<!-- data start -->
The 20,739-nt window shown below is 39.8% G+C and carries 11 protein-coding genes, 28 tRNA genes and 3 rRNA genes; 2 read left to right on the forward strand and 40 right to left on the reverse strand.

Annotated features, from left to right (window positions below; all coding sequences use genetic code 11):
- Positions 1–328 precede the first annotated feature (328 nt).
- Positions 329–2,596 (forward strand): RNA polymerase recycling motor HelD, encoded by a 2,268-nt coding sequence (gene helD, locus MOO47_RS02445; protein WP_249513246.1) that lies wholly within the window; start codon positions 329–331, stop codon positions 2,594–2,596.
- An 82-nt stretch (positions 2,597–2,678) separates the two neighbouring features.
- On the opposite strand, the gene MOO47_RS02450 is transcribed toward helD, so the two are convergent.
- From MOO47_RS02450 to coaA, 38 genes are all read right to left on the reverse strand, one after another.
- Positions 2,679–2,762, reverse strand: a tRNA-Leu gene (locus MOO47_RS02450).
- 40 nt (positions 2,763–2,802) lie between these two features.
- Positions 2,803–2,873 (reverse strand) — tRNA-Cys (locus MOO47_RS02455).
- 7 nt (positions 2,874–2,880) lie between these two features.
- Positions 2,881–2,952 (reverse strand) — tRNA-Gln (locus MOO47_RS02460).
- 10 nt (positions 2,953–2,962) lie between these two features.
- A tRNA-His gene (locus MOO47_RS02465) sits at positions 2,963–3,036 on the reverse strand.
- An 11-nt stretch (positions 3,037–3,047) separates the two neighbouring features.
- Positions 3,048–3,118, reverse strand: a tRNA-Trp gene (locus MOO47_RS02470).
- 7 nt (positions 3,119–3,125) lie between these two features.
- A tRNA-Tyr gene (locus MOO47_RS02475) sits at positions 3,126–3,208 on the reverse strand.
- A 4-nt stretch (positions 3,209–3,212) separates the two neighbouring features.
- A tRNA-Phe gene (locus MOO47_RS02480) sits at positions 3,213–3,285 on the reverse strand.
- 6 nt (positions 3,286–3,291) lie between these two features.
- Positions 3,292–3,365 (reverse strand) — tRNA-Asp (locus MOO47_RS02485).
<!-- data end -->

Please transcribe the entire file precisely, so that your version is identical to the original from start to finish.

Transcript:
The 20,739-nt window shown below is 39.8% G+C and carries 11 protein-coding genes, 28 tRNA genes and 3 rRNA genes; 2 read left to right on the forward strand and 40 right to left on the reverse strand.

Annotated features, from left to right (window positions below; all coding sequences use genetic code 11):
- Positions 1–328 precede the first annotated feature (328 nt).
- Positions 329–2,596 (forward strand): RNA polymerase recycling motor HelD, encoded by a 2,268-nt coding sequence (gene helD, locus MOO47_RS02445; protein WP_249513246.1) that lies wholly within the window; start codon positions 329–331, stop codon positions 2,594–2,596.
- An 82-nt stretch (positions 2,597–2,678) separates the two neighbouring features.
- On the opposite strand, the gene MOO47_RS02450 is transcribed toward helD, so the two are convergent.
- From MOO47_RS02450 to coaA, 38 genes are all read right to left on the reverse strand, one after another.
- Positions 2,679–2,762, reverse strand: a tRNA-Leu gene (locus MOO47_RS02450).
- 40 nt (positions 2,763–2,802) lie between these two features.
- Positions 2,803–2,873 (reverse strand) — tRNA-Cys (locus MOO47_RS02455).
- 7 nt (positions 2,874–2,880) lie between these two features.
- Positions 2,881–2,952 (reverse strand) — tRNA-Gln (locus MOO47_RS02460).
- 10 nt (positions 2,953–2,962) lie between these two features.
- A tRNA-His gene (locus MOO47_RS02465) sits at positions 2,963–3,036 on the reverse strand.
- An 11-nt stretch (positions 3,037–3,047) separates the two neighbouring features.
- Positions 3,048–3,118, reverse strand: a tRNA-Trp gene (locus MOO47_RS02470).
- 7 nt (positions 3,119–3,125) lie between these two features.
- A tRNA-Tyr gene (locus MOO47_RS02475) sits at positions 3,126–3,208 on the reverse strand.
- A 4-nt stretch (positions 3,209–3,212) separates the two neighbouring features.
- A tRNA-Phe gene (locus MOO47_RS02480) sits at positions 3,213–3,285 on the reverse strand.
- 6 nt (positions 3,286–3,291) lie between these two features.
- Positions 3,292–3,365 (reverse strand) — tRNA-Asp (locus MOO47_RS02485).